Restoring Camp Fire History

A beloved landmark gets new life to help welcome more young people into nature.

Read Time 2 minutes

January 2024

John Lind (1854-1930) was a Swedish immigrant who became the 14th governor of Minnesota and left an indelible mark on our beloved 103-acre property. In 1902, Governor Lind envisioned a “modern summer cottage” on the land that is Camp Fire Minnesota today, blending his passion for farming and horticulture. The Lind Mansion witnessed diverse roles over the years, serving as lodging, dining hall, admin center, staff housing, hospital, art and nature center, and even a wedding venue.

Today, referred to as ‘The Mansion,’ it is the sole survivor of Camp Fire Minnesota’s journey since its inception. Countless memories and enduring friendships were forged within its historic walls. However, the past two decades have seen The Mansion succumb to decay, rendering it unusable. As we celebrate our 100th anniversary, we see an opportunity to pay homage to our storied past and pave the way for an exciting future. Thanks to generous support, Phase 1 of the remodel is underway. This phase encompasses crucial steps such as cleaning, roofing, and completing a condition assessment.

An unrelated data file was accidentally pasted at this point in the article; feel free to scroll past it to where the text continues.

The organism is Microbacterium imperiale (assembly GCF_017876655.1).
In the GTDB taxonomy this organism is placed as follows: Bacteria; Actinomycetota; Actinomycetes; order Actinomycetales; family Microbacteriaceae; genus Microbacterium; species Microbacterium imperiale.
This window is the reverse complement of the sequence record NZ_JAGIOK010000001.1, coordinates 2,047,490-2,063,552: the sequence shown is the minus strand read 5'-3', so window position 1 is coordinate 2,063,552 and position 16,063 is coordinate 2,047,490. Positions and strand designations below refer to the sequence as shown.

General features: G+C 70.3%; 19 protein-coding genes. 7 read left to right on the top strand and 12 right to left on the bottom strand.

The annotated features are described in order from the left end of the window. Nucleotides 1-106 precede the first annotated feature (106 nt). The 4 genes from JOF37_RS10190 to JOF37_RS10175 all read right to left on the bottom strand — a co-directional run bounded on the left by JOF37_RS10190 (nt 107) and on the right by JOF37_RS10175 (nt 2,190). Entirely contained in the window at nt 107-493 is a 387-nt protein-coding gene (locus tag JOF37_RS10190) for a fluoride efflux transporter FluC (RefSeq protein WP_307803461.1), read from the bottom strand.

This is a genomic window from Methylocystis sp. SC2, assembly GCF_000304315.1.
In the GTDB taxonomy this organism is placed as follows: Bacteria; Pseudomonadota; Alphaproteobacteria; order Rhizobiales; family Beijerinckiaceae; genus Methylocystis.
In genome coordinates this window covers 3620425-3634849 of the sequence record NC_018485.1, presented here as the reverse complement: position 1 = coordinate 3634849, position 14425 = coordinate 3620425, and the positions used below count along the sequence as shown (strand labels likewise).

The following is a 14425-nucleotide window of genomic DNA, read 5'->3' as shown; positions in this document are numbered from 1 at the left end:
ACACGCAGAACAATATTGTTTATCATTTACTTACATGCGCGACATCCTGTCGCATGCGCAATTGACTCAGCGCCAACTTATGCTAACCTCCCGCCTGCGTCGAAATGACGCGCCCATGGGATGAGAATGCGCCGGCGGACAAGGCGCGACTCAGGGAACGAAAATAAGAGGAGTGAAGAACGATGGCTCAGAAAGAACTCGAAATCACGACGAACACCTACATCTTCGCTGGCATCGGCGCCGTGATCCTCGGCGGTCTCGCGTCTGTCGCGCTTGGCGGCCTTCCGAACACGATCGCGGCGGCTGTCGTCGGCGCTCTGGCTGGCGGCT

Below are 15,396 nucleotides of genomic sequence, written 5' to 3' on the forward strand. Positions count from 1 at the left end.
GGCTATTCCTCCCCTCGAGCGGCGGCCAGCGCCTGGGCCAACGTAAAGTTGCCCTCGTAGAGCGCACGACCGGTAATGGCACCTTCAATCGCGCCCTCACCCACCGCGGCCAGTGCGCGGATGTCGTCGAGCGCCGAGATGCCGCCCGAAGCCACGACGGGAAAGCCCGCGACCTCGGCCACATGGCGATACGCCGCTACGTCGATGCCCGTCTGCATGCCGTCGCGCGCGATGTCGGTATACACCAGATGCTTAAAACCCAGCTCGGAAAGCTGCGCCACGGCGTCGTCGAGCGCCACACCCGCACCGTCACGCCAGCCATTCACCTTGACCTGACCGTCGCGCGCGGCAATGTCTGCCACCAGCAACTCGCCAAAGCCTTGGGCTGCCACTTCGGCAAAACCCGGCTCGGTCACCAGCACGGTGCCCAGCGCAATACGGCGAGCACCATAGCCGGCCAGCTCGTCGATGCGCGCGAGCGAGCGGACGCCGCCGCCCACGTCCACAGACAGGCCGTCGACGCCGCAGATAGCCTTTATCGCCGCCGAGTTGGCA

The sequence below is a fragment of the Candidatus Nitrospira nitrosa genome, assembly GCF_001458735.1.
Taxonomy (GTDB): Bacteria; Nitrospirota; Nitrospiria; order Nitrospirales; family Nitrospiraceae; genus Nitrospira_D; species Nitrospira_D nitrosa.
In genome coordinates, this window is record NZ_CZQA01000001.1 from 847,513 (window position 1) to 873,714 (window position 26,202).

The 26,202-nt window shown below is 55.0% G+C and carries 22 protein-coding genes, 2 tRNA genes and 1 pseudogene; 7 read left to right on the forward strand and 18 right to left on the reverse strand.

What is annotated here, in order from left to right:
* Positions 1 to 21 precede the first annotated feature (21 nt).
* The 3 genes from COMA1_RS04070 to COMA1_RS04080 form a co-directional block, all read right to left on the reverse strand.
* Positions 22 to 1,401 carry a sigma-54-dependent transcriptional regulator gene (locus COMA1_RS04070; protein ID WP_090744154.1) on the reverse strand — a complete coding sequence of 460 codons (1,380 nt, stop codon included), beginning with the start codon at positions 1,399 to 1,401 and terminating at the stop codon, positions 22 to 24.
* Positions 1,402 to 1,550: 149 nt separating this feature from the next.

Upon completing this transformative project, The Mansion will stand as a testament to our history and open its doors to new possibilities. We plan to introduce a winterized program space and a unique rental area, welcoming more young people into nature. A special note of gratitude goes to our partners at HGA, who have joined us in dreaming and envisioning The Mansion’s potential. Their in-kind support has been instrumental in shaping this vision into reality.

If you are as captivated by our mission to provide equitable access to nature as we are, we invite you to learn more and support this project. Reach out to Sara Lemke at to participate in this transformative journey. Together, let’s breathe new life into The Mansion and continue inspiring the next generation in the heart of nature.

Camp Fire Minnesota is located on the lands of the Dakota people. Read our full land acknowledgement here.

Digital ullustrations showing aerial view of mansion and surrounding property and an outdoor classroom